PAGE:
Hieronymus Bosch, “The Haywain Triptych” (c. 1516) (image via Wikimedia Commons)
Late Medieval artist Hieronymus Bosch or else known as “Devil’s Painter” has been one of the most penetrating artist of all times. His artworks see deep insight into man's desires and deepest fears and they are distinguished by their fantastic imagery, detailed landscapes and illustrations of moral and religious themes.
Unfortunately, only few of Bosch's paintings have survived over the centuries and they are located in some of the biggest museums in the world — the Louvre in Paris, the Prado in Madrid, the Accademia in Venice, the Metropolitan in New York and the National Gallery of Art in Washington. This is going to change, thanks to Charles de Mooij, the director of a tiny museum in the Netherlands who after a great seven year effort will succeed to reunite the panels in the town of ‘s-Hertogenbosch (Netherlands), Bosch's birth town where he created his apocalyptic paintings.
Hieronymus Bosch, “The Pedlar” (detail, c. 1494–1516), oil on panel, Museum Boijmans Van Beuningen, Rotterdam, Netherlands (image via Wikipedia)
With the help of the Getty Foundation, the Noordbrabants Museum has finally managed to bring 20 of Bosch’s 25 panels home, as well as 19 of 25 drawings, just in time for the 500th anniversary of the artist’s death. Early next year, the loaned paintings will be shown in Hieronymus Bosch – Visions of Genius, the largest Bosch retrospective ever staged. The blockbuster exhibit will be part of town-wide anniversary called Bosch500, featuring a Bosch Parade, 3D recreations of the artist’s freakish figures dancing through the streets, and a canal tour called “The Boat Trip of Heaven and Hell” all about paying tribute to this great medieval painter.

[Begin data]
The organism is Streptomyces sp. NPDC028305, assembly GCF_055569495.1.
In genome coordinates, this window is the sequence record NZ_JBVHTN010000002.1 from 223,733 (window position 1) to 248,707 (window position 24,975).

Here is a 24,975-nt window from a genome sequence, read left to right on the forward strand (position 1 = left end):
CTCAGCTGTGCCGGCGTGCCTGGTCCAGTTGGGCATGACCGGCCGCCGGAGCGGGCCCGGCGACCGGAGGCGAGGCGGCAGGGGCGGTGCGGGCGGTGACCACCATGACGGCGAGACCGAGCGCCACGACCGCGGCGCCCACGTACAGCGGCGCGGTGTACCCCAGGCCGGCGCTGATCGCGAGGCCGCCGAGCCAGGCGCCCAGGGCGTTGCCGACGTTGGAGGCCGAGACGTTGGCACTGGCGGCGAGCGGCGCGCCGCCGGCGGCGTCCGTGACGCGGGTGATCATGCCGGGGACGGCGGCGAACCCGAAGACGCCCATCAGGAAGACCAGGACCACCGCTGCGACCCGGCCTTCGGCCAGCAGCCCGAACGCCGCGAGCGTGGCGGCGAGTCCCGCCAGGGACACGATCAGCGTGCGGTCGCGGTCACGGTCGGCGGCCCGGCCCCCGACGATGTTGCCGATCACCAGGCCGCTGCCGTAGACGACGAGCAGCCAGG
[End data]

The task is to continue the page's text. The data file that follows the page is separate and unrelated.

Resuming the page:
Hieronymus Bosch, “Ascent of the Blessed” (c. 1490) (image via Wikimedia Commons)
The path towards the implementation was tough since convincing these art industry giants to lend their masterworks to the Noordbrabants Museum, which had no paintings to offer for loan in return, was an ambitious venture with several collaborators, and involved intensive conservation and restoration efforts. First, the city of ‘s-Hertogenbosch will fund a research program about the life and work of its famous artist, in order to offer museums new knowledge about each painting in exchange for their loans. The findings of the vast research project will be made public in a documentary in November, and later published in two glossy art books in 2016.
The Prado museum declined to loan their most prized Bosch, “The Garden of Earthly Delights,” but offered “The Haywain” instead, which will leave Madrid for the first time in 450 years. Also, there will be the “Four Visions of the Hereafter,” restored with the Getty’s help, featuring four freakish panels depicting “Fall of the Damned,” “Hell,” “Earthly Paradise” and “Ascent into Heaven.”
Hieronymus Bosch, “Terrestrial Paradise” (detail, c. 1490) (image via Wikimedia Commons)
“Bosch is one of the very few painters who — he was indeed more than a painter! — who acquired a magic vision,” Henry Miller wrote in 1957. “He saw through the phenomenal world, rendered it as transparent, and thus revealed its pristine aspect.” Get ready, the 500th anniversary will be an extravagant imaginary vision and also a homage to his great contribution to art.
Hieronymus Bosch – Visions of Genius will be on view at Noordbrabants Museum (’s-Hertogenbosch, The Netherlands) from February 13 until May 8, 2016.